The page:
Not all designers welcome the idea that their work is 1980s-influenced. Some don’t deny it, but believe this inspiration is subliminal, not conscious. ‘We didn’t decide one day, “Let’s pick some 1980s colours”,’ says Kieron Bakewell, co-owner and designer of Naughtone, who nevertheless describes the colour of his lacquered storage unit as ‘old-school BT yellow’. ‘It was more a question of choosing colours that people are really going to respond to right now. And they happen to be 1980s primaries,’ he says.


Designer Jennifer Newman takes a similar view. Her powder-coated aluminium, corrosion-proof Urban Balcony table in fire engine red, black or apple green (a hi-tech spectrum if ever there was one) flaunts its bolted connections, another hi-tech trait. But she claims that any 1980s influences on her work are subconscious ones.


‘I’ve kept all the 1970s and 1980s Habitat catalogues I browsed through when furnishing my homes then,’ she says. ‘I haven’t opened them for years but they’ve made an impact on my creative life. The influences now are subconscious, but it’s unlikely I’d have become a furniture designer without the pioneering use of bright colour in the home during that time. My work is in the same spirit, but I hope I’m moving things on a bit.’


Habitat itself appears to be returning to its late 1970s/1980s roots: witness its angular, lemon-yellow Lab candelabra (that word ‘Lab’ is not so much a nod as a firm headshake in the direction of the retailer’s hi-tech heritage), its Milla pedal bins in yellow and red, and the black hi-gloss Tari table. Yet, says Katharine Pulford, Habitat senior design manager for home accessories, this is more incidental than intentional (although I wonder if this isn’t a little disingenuous). ‘Vibrant colours are an essential part of our palette. We take inspiration from a broad mix of historical references. I think it’s great that our colours are in tune with the current 1980s fashion revival,’ she says.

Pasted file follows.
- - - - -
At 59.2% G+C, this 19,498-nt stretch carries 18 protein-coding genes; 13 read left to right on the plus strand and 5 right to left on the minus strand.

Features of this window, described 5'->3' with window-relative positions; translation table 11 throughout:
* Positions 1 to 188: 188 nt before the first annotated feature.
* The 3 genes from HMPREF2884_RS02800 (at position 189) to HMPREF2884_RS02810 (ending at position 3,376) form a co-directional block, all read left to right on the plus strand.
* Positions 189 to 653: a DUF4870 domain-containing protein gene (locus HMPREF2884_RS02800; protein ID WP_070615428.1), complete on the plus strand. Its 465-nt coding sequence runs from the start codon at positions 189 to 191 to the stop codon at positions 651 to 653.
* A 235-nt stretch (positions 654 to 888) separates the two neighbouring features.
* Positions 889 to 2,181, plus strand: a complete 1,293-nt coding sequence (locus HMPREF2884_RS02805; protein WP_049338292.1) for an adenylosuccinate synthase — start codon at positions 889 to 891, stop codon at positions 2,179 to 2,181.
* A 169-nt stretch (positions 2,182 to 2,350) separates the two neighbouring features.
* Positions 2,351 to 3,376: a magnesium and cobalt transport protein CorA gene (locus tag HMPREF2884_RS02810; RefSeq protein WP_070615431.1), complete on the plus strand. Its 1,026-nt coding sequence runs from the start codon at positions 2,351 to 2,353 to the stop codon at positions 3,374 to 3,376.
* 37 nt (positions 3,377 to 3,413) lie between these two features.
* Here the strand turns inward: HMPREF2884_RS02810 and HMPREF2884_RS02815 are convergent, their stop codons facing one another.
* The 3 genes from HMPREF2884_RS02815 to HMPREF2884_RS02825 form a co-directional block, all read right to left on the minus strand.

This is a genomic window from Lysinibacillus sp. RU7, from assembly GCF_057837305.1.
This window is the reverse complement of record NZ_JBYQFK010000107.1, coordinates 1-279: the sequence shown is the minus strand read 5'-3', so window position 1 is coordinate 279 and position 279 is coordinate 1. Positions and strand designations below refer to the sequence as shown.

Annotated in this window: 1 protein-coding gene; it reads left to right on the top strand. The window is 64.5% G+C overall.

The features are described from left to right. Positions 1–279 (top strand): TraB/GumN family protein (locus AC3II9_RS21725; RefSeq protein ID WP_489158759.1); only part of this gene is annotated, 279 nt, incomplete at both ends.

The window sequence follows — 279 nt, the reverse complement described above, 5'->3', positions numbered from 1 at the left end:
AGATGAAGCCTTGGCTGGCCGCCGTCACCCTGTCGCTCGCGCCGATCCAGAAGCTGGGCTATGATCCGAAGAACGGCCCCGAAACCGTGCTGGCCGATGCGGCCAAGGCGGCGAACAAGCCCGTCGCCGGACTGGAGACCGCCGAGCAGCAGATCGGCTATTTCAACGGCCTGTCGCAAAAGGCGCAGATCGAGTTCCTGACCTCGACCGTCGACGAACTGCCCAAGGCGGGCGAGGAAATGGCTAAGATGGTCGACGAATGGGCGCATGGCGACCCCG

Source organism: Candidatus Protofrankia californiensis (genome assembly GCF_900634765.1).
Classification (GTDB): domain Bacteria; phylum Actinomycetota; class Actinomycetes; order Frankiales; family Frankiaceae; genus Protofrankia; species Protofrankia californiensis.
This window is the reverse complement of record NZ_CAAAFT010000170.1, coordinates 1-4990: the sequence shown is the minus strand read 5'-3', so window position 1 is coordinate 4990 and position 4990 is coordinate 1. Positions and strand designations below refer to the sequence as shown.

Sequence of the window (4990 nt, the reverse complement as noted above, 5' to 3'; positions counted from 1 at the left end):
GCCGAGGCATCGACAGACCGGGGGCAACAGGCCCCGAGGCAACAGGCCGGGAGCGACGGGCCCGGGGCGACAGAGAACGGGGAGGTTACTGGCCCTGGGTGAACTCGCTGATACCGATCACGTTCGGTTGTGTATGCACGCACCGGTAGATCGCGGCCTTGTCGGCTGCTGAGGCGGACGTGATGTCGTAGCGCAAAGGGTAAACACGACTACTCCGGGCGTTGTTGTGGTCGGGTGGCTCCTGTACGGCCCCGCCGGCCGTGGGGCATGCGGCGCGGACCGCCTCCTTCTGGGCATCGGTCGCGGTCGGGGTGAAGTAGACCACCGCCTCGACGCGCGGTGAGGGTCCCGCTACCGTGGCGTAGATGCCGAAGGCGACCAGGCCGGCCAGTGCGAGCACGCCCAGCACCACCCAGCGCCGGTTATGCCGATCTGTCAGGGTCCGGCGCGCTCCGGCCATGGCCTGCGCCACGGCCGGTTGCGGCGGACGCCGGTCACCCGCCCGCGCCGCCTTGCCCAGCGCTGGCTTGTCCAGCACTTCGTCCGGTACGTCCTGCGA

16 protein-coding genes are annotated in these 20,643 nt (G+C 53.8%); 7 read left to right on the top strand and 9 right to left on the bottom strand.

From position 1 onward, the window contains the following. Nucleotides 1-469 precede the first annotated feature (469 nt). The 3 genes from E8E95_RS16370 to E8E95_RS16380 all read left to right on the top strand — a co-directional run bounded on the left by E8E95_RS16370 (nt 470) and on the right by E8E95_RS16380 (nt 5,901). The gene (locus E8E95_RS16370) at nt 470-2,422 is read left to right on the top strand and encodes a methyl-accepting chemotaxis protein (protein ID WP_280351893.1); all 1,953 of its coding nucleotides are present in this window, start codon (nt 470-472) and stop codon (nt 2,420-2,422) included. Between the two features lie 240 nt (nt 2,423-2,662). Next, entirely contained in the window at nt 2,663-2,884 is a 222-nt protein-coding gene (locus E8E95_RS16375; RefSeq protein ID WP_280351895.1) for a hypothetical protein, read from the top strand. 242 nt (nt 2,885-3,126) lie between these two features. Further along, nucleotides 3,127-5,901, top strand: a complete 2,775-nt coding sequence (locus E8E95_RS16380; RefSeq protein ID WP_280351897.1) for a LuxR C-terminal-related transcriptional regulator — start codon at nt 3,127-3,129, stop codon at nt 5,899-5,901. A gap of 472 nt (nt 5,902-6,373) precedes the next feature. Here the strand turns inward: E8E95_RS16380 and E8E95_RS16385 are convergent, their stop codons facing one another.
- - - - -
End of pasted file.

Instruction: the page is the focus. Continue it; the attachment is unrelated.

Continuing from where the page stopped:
Other designers seem to be revisiting the 1980s more knowingly. Art Meets Matter’s plain white Factum chair, designed for people to graffiti, is a reprise – conscious or not – of Habitat’s 1985/86 ‘fabric spray kit’ which exhorted customers to spray graffiti-esque squiggles on the blank canvas of a Persil-white sofa. It has even designed coasters in the shape of Space Invader icons, a homage to the popular computer game of that era.


Jethro Macey, who has designed some flying duck-shaped, powder-coated metal coat hooks, under the aegis of Hidden Art, which promotes designer-makers, points out that, like the hi-tech movement, he loves ‘industrial processes in design’. ‘My duck hooks reference the functionalist, yet playful aesthetic of the early 1980s,’ he says. ‘My parents’ home then had red and white tiles, exposed pipes and wiring. I use powder-coaters whose main customer is a bulldozer company which coats its vehicles an industrial orange. I used this as a starting point for my colour palette.’


This nascent style is, I believe, likely to snowball. It’s partly because 20-something designers are tapping into childhood memories – and not those of the early 1970s, which have been done to death (think the obsession among slightly older designers in the past few years for late 1960s/early 1970s psychedelia), but of the late 1970s/early 1980s. They are also after a style which, though clean-lined, is funky and humorous rather than drily Minimalist, a look that’s upbeat and pop but manages to be elegant with it.